by M. Lassman, M.A., M.S., CGC

Genetic counselors from Pathway attended the American College of Medical Genetics (ACMG) meeting in Vancouver this past weekend. Below are some highlights from the conference.

ACMG

A plenary session on hereditary connective tissue disorders included discussions of phenotypic and genotype correlations in connective tissue disorders, including the possible co-inheritance with cardiac problems that are not part of the disease spectrum, and how to sort this out.

A short course prior to the meeting entitled “Preparing for an Expanding Range of Adult Consultations” described the issues surrounding accurate diagnosing of adult patients with disease. Cases presented included Marfan syndrome, homocystinuria and vascular Ehlers-Danlos syndrome. The take-home message was that by old-fashioned clinical assessment, including pedigree information, testing for known biochemical analytes in associated pathways, and sometimes sequencing for known genes, more accurate diagnosis can be made when there are overlapping syndromes and/or associated conditions in a patient or family history. Cautions included the potential of missing a case when a SNP test did not include the causative gene variant.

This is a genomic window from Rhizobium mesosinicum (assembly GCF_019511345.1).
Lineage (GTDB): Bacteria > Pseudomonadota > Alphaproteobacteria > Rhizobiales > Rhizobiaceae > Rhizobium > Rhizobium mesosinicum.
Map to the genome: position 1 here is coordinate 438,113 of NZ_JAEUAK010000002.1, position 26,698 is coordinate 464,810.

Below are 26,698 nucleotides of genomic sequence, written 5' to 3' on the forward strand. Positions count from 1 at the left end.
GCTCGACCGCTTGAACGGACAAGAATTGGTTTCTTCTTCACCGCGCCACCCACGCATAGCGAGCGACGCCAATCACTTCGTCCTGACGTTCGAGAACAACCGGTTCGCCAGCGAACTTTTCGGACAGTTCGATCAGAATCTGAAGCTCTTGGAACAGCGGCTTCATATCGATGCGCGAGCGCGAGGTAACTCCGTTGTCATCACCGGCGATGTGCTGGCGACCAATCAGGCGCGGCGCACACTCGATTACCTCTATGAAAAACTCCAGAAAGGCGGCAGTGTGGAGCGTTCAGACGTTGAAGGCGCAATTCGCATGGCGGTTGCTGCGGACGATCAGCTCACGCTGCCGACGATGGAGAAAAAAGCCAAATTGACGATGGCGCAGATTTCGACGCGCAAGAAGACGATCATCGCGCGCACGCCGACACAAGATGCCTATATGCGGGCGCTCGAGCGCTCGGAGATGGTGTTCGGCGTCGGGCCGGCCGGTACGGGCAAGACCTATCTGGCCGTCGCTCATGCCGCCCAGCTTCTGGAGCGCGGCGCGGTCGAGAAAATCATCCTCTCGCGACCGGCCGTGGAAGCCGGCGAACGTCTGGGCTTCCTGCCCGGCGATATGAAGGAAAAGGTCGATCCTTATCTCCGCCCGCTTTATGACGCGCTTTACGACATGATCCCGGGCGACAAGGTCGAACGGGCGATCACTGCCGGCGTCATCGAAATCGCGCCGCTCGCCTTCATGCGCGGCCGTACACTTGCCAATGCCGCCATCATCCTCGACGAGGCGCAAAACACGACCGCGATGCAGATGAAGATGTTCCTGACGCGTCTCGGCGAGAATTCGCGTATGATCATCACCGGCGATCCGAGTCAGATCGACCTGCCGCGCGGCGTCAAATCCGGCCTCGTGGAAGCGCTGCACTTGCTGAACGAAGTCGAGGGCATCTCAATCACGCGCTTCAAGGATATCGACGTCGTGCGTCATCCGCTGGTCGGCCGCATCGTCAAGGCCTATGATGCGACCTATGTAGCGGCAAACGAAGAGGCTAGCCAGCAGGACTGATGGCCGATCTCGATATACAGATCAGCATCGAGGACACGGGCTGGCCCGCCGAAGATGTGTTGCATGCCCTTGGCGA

Robert Green from Boston University announced the initiation of a study by the Impact of Personal Genomic Services consortium (IPeG) to understand individual response to personal genetic testing. The IPeG consortium, which includes Pathway Genomics and 23andme, will assess whether individuals make lifestyle changes in response to personal genetic testing, and also how well individuals understand their personal genetic test results.

The IPeG consortium, which includes Pathway Genomics and 23andme, will assess whether individuals make lifestyle changes in response to personal genetic testing, and also how well individuals understand their personal genetic test results.

The IPeG study is expected to add to the data generated from the Risk Evaluation and Education for Alzheimer’s Disease (REVEAL) study on reactions to genetic testing for Alzheimer’s disease. In the REVEAL study, those found to have high genetic risk for Alzheimer’s disease were found to have made some positive lifestyle changes, including increased exercise and changes to diet.

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